Reviewed by Charlene Lee,
16, Walnut HS
I was ready to see the third High School Musical installment the minute the second one ended. Throughout the summer, I watched the trailers on YouTube, listened to the soundtrack the second it debuted, and even watched the behind-the-scenes snippets on Disney Channel. The trailers seemed promising, even though the music was unimpressive. But after I finally saw the movie nothing was more disappointing than the annoying and poorly developed characters, scattered plot and mediocre music scenes in High School Musical 3: Senior Year.
The movie starts off with the usual East High Wildcats facing what Disney defines as stereotypical senior problems, such as choosing a college and learning how to say goodbye. Like the past two movies, the movie focused on the relationship between Troy Bolton (Zac Efron) and Gabriella Montez (Vanessa Hudgens). The two struggle with learning how to leave home and each other when Gabriella has a chance to go to college early. Also back, Disney bad girl, Sharpay Evans (Ashley Tisdale), who still strives for the spotlight and her brother, Ryan, her puppy-dog follower who is still trying to find himself.
But in addition to those subplots, other characters deal with asking each other to prom, earning college scholarships, trying to put on the spring musical (which Disney cleverly names … High School Musical), and planning for their future. Disney also introduces two annoyingly shallow characters, Tiara Gold (Jemma McKenzie-Brown), a British foreign exchange student portrayed as a Sharpay mini-me, and Jimmie “Rocketman” (Matt Prokop), a less refined version of the hunky Troy Bolton. Both characters are thrown into the movie at random moments, speak only when spoken to, and play parts so insignificant they seem only to be filler characters.
With so many miniature dilemmas, it was as if Disney didn’t even know what to do and threw everything into one pot, hoping fans would love the pretty faces enough to not care that there was no plot.
Even more disappointing, the music scenes lacked Disney magic. In the past, I’ve always liked at least half of the HSM tracks and dance routines, but this movie failed to even give me two solid songs. The movie started strong with “Now or Never, ” with beats fitting nicely with the basketball game and a cheesy duet between Gabriella (singing to Troy from the stands “You can do it just know that I believe,”) and Troy (“And that’s all I really need/ Make me strong/ It’s time to turn it up/ Game on!”). But the rest of the songs were downright awful. “Can I Have this Dance” was a miserable attempt at creating a sappy rain scene that resulted in an inharmonic duet between the two lovers. And I was ready to walk out of that theater if it were not for my loyalty to Disney when I saw the wannabe Michael Jackson number, “Scream,” in which Efron glided through the halls of East High at night.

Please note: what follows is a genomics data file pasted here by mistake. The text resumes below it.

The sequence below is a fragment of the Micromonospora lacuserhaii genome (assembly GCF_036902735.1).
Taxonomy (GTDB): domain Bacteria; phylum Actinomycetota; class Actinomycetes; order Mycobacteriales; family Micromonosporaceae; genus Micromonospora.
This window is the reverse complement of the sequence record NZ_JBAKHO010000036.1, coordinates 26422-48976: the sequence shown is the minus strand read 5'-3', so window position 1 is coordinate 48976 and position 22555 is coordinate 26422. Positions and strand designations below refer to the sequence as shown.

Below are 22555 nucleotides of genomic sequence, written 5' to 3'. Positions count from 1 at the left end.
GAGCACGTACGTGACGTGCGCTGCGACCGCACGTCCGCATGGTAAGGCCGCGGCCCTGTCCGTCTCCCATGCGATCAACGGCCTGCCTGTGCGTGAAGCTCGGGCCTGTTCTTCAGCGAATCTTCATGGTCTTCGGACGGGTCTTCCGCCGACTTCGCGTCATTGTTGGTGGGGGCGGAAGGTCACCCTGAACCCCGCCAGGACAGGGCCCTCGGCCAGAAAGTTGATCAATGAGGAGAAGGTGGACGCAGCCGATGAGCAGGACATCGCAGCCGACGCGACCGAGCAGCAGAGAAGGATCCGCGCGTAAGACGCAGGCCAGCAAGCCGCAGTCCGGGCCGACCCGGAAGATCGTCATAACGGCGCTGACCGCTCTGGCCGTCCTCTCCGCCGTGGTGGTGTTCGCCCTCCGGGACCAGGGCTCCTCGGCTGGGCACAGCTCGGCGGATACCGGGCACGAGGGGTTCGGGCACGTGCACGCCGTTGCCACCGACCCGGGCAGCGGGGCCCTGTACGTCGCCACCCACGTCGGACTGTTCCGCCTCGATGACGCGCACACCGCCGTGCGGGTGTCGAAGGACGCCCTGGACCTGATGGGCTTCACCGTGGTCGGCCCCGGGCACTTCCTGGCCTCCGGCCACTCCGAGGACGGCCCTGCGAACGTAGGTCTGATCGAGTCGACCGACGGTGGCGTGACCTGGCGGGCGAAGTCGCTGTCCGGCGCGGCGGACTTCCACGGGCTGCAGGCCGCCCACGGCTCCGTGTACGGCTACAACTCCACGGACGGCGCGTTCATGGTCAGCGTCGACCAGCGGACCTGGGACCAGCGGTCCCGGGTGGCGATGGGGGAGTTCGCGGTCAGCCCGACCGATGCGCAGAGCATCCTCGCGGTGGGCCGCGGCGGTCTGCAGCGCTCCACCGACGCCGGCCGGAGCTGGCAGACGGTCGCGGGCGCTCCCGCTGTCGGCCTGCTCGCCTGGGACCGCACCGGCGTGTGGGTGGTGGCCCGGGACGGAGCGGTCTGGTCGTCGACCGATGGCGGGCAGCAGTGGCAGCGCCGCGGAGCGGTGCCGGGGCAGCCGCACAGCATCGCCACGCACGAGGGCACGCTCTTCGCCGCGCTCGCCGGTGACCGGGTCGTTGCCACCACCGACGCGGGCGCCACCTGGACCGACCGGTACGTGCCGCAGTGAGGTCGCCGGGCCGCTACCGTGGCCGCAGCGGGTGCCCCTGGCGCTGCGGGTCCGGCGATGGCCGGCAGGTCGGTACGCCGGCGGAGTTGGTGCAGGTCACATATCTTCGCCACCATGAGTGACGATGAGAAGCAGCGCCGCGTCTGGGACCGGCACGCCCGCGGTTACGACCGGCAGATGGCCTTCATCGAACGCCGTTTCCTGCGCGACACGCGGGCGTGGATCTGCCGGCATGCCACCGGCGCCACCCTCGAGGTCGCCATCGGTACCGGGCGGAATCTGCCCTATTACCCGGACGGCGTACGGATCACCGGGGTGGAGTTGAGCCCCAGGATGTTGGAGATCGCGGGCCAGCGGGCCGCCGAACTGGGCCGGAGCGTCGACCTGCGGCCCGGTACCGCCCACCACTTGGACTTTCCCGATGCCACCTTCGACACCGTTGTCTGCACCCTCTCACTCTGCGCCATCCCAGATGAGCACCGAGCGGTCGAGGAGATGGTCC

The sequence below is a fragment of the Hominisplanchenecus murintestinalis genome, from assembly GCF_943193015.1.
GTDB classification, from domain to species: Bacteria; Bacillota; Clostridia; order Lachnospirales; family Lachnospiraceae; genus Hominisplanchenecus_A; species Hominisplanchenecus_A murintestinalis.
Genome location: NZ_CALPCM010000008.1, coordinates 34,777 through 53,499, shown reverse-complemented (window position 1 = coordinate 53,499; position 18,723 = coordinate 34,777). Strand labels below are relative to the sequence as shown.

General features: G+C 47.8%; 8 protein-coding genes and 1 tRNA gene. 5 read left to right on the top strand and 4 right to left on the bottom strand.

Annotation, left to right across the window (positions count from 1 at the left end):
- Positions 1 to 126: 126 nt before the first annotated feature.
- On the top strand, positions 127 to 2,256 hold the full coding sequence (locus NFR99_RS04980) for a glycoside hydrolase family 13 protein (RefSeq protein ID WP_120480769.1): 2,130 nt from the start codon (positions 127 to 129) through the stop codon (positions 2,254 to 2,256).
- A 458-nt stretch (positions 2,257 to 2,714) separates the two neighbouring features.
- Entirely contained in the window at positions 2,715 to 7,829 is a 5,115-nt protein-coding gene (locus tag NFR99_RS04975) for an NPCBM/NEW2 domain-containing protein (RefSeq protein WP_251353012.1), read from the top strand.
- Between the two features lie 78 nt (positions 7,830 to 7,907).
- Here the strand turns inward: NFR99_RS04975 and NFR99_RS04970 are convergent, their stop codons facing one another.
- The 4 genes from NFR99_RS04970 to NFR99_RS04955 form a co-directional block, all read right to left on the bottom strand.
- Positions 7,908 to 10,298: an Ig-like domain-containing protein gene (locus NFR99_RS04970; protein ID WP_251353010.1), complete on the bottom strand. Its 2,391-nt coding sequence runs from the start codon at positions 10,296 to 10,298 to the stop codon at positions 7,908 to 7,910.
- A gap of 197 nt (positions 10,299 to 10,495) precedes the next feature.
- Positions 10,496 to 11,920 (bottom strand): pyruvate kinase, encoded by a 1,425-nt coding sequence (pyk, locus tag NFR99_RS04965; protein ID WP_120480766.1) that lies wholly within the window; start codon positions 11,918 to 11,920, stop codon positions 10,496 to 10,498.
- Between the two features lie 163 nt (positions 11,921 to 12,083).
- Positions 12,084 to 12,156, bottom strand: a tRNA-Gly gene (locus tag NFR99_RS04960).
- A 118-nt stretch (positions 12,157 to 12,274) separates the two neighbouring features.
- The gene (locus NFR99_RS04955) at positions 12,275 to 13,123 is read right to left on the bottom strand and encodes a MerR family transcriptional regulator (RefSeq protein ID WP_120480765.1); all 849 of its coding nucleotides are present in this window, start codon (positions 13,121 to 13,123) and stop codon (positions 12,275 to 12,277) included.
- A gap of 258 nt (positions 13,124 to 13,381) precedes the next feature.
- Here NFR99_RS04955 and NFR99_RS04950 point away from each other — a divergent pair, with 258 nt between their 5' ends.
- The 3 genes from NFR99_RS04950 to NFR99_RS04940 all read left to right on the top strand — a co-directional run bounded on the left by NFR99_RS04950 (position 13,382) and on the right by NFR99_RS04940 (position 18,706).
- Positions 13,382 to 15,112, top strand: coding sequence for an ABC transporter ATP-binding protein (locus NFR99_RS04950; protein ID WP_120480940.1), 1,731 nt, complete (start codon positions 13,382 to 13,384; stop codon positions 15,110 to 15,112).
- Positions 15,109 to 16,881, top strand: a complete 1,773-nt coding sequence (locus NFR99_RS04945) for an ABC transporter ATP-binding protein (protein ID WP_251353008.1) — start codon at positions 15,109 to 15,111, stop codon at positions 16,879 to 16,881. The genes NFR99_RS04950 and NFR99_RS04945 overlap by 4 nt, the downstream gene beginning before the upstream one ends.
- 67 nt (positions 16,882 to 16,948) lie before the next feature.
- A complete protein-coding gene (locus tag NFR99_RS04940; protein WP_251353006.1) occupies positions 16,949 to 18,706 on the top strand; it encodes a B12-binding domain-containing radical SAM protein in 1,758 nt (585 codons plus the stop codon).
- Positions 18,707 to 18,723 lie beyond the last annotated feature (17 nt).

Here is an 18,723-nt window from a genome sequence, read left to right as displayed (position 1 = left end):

But the movie got worse. Troy, sulky whenever Gabriella was absent, took up a majority of the screen time with nothing to contribute except a whiny persona. Sharpay was irritating with her digitalized voice and disgusting self-obsession. Except for the first six minutes, this movie was a waste of my time. Disney needs to stop trying to prolong the magic created in their first movies and learn that some movies don’t need sequels.
Reviewed by Jose Dizon, 16, La Cañada HS
Whenever I would watch Disney’s High School Musical, I’d sing along to the catchy songs. Sometimes I’d sing in public, which was especially embarrassing since it wasn’t really a guy thing, but it was definitely fun. As a fan of the High School Musical franchise I was giddy at the idea of the series finally appearing in theaters. And for fans like me, High School Musical 3: Senior Year delivers.
The third movie opens with one of my favorite songs, “Now or Never” as the East High basketball team plays in the state finals Facing a huge deficit the Wildcats make a furious rally for the championship led by Troy Bolton (Zac Efron), while Gabriella Montez (Vanessa Hudgens) cheers him on by singing that she believes in him. This peppy song got me excited for the rest of the movie. It was already enough to justify the long wait for the movie’s release, and it was also a sign of even more great numbers to come.
The movie tackles a lot of the big choices teenagers have to make once they reach senior year. Troy and Gabriella have to deal with keeping their romance alive while choosing different colleges. Troy also has to choose between his love of basketball and his love of acting. Ryan Evans (Lucas Grabeel) finally steps out of his sister Sharpay’s (Ashley Tisdale) shadow and starts pursuing his own dream.
I do have a couple small complaints. The plot is a little confusing, with too many subplo and a few minor characters are added, yet barely used. An example is Tiara Gold, a British girl who becomes Sharpay’s personal assistant, and later aspires to become the main star of the drama department. In the end it served its purpose, as Sharpay finally learns how it feels to be humiliated. The problem is that Tiara gets about five minutes of screen time.
Still, I don’t feel I should be too harsh critiquing this movie. It’s made for a younger audience, not the Academy Awards. This was an entertaining and fitting end for the original cast as they closed out the movie with the trademark High School Musical jumping pose from the original movie’s advertisement poster. But even though the movie ended, the fun doesn’t end here. I still haven’t memorized the songs, so the first thing I’ll do is pick up the soundtrack and start practicing for everyone at school to hear. Let the embarrassment commence.